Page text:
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Explanation
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afro-sheeners
This is often listed as the nonsense phrase "afro-sheilas," but in fact the term is "afro sheeners," referring to people with the Afro hairstyle popular at the time of the song. Afro Sheen is a Johnson & Johnson product for maintaining the Afro hairstyle.

With this in mind, the term here can either describe the woman blushing at people from a starkly different culture than is familiar to her, or more broadly it can be seen to imply an attraction between the song's female protagonist and the black men she meets during her young life's journey.
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Explanation
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Portions for foxes
This line, and the title of the song, is a reference to Psalms 63:11:
"They shall fall by the sword: they shall be a portion for foxes."
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Explanation
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dans la maison
Dans la maison is French, translating to "in the house." Kind of ironic double-meaning here, pairing the pop culture declaration of "in the house" with the more mundane act of staying "in the house" to watch tv.
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Explanation
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Never really knowing it was always mesh and lace
For a long time I heard this line as "never really knowing it was always missionless," and I couldn't get over how dumb it sounded! What the heck does "missionless even mean?" I wondered.

Then one day I was like... Oh. Whoops!
Tori Amos – Spark
May 26, 2016
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Explanation
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She's convinced she could hold back a glacier
But she couldn't keep Baby alive
Doubting if there's a woman in here somewhere
Here
The song was written after Tori had suffered a miscarriage, this verse in particular is a frank summation of complex and conflicting emotions.

The song features an interesting interplay between a narrator and an unnamed female character, each clearly a stand-in for Tori herself. The first line here means the narrator sees that the character's self-perception of strength is flawed or overstated. The second line works both as a criticism from the narrator and as a confession of the character's sense of guilt. The third line reveals the two women as one, and this unified character questions her womanhood, in effect blaming herself for the miscarriage and feeling that she's somehow less of a woman as a result.

This is especially poignant in light of the strong overall feminist theme of Tori's writing. Clearly pregnancy is not the entirety of a woman's identity, but it's also completely natural to feel guilt when a desired pregnancy is lost.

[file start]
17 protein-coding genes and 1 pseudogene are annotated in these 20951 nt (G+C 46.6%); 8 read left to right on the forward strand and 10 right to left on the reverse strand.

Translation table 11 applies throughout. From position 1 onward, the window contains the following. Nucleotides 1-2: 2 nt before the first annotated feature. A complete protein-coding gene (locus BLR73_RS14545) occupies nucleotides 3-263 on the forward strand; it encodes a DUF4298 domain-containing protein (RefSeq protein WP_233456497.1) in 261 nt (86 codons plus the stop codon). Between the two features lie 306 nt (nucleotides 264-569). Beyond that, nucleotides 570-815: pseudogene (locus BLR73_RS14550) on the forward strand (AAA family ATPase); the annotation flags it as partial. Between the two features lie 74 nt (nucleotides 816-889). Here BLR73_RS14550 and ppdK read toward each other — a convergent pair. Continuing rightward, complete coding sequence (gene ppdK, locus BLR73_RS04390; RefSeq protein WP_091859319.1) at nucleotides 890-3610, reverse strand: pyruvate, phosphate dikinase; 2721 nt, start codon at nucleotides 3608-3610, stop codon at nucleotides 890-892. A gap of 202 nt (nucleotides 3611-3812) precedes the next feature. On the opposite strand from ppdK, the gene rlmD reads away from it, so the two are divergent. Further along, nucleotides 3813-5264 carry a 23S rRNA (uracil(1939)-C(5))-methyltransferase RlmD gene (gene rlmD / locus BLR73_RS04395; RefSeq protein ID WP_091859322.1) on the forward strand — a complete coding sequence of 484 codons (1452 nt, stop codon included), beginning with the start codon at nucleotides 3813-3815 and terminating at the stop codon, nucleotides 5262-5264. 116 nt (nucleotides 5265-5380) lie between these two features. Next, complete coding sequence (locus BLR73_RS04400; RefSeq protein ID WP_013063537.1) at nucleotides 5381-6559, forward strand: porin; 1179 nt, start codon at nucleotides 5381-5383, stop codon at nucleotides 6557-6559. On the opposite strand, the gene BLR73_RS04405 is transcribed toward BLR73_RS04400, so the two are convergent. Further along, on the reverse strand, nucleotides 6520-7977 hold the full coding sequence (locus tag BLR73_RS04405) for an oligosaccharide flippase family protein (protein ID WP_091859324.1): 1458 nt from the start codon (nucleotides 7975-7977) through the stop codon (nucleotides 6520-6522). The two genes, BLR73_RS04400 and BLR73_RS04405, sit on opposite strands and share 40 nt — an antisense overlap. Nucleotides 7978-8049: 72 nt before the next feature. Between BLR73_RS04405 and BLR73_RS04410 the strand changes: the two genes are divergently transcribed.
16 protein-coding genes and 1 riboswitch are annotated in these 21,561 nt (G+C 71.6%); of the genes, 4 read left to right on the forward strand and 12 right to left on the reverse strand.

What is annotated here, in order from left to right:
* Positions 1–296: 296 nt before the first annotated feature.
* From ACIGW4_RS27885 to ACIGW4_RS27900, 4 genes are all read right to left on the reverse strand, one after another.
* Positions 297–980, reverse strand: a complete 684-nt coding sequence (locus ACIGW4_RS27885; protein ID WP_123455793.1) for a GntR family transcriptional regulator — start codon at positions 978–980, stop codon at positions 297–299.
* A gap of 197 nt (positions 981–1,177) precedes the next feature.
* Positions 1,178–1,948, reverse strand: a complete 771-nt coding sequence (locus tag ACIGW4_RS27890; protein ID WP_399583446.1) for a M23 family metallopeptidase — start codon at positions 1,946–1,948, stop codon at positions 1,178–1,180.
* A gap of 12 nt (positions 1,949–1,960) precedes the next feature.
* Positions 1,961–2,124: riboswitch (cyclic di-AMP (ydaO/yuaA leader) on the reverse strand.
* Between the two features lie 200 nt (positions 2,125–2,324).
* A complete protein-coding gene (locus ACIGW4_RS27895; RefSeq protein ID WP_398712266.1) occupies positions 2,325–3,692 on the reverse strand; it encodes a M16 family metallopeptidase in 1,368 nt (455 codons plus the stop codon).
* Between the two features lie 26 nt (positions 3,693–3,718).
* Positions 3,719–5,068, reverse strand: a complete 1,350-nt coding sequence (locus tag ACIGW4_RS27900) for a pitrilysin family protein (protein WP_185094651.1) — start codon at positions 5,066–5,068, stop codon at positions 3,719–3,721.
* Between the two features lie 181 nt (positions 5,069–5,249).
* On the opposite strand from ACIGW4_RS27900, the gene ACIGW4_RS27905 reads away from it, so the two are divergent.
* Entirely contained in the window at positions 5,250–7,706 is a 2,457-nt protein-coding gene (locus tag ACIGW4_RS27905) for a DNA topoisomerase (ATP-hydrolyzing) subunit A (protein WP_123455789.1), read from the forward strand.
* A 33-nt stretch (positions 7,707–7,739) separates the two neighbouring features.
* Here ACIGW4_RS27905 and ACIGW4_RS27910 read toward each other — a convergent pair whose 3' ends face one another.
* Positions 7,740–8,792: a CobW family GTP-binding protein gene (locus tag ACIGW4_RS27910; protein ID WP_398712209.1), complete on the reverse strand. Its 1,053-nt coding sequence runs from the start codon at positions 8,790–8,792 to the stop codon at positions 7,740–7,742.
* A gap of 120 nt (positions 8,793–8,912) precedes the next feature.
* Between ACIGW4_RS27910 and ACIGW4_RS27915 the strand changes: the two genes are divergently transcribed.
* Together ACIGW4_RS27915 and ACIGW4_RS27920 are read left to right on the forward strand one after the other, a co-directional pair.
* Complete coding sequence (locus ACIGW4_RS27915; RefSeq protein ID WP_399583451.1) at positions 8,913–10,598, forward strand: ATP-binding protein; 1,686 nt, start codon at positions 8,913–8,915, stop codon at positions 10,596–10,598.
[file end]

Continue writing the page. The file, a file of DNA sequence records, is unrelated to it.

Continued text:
Tori's writing is often very dense with meaning, working simultaneously on many levels, and this is once again shown to be true in this verse.
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Explanation
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And burns his CDs
This likely refers to the actual destruction of CDs, rather than copying CDs. The song was released in 1994, long before consumer-end CD production was available for most people, and the phrase "I burned a CD" was still years in the future.
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Explanation
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Midnight, you come and pick me up, no headlights
The phrase "burning flames or paradise" clearly alludes to a "hell or heaven" outcome for the relationship. It's tempting (and easy) to connect this simply to Taylor's romantic history, but the song as a whole also works as a broader metaphor for temptation in general.

The theme is repeated throughout the song: in Verse 1 the male character (representing temptation) approaches stealthily in darkness, late at night. The female characer (representing innocence) has interacted with him before and knows the likely outcome, but she resigns herself to the inevitability of their involvement.

The man is likened to James Dean, the classic "bad boy" heartthrob who, as the figure of temptation, is drawn to "red lip, classic" aspect of the woman, as well as her "good girl faith" ripe for corruption. The song also repeats the idea that this happens again and again, a cycle in which she is tested and fails but then tries anew.

Verse 2 shows the characters returning home, again in darkness, where she confronts him about her involvement with (temptation of) other women, which he admits, but he insists that he's most drawn to her, either for her innocence or for her willingness to try again after faltering. She admits as much, having "been there, too, a few times."

The bridge shows her finally embracing temptation, or perhaps a recognition that her desires aren't wrong after all.

Sure, the song works as a boy/girl story, but Taylor's a sophisticated lyricist, and I'm not convinced that the story need be as simple as that.


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Explanation
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Show me the ways to get back to the garden
A clear allusion to the biblical Garden of Eden. To "get back to the garden" would be a return to paradise, but it would more broadly indicate a return to (or reclamation of) lost innocence.
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Explanation
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Tell me which hand I use
Double entendre suggesting two very different levels of intimacy. "Which hand I use" can, of course, describe one's general handedness (left or right) and implies only casual familiarity.

But in the larger context of Tori's work, it also evokes profound, intimate familiarity, if we read it as "which hand I use (to masturbate)." This meshes nicely with the lyrics of Icicle and with the recurring themes of sexuality in her writing.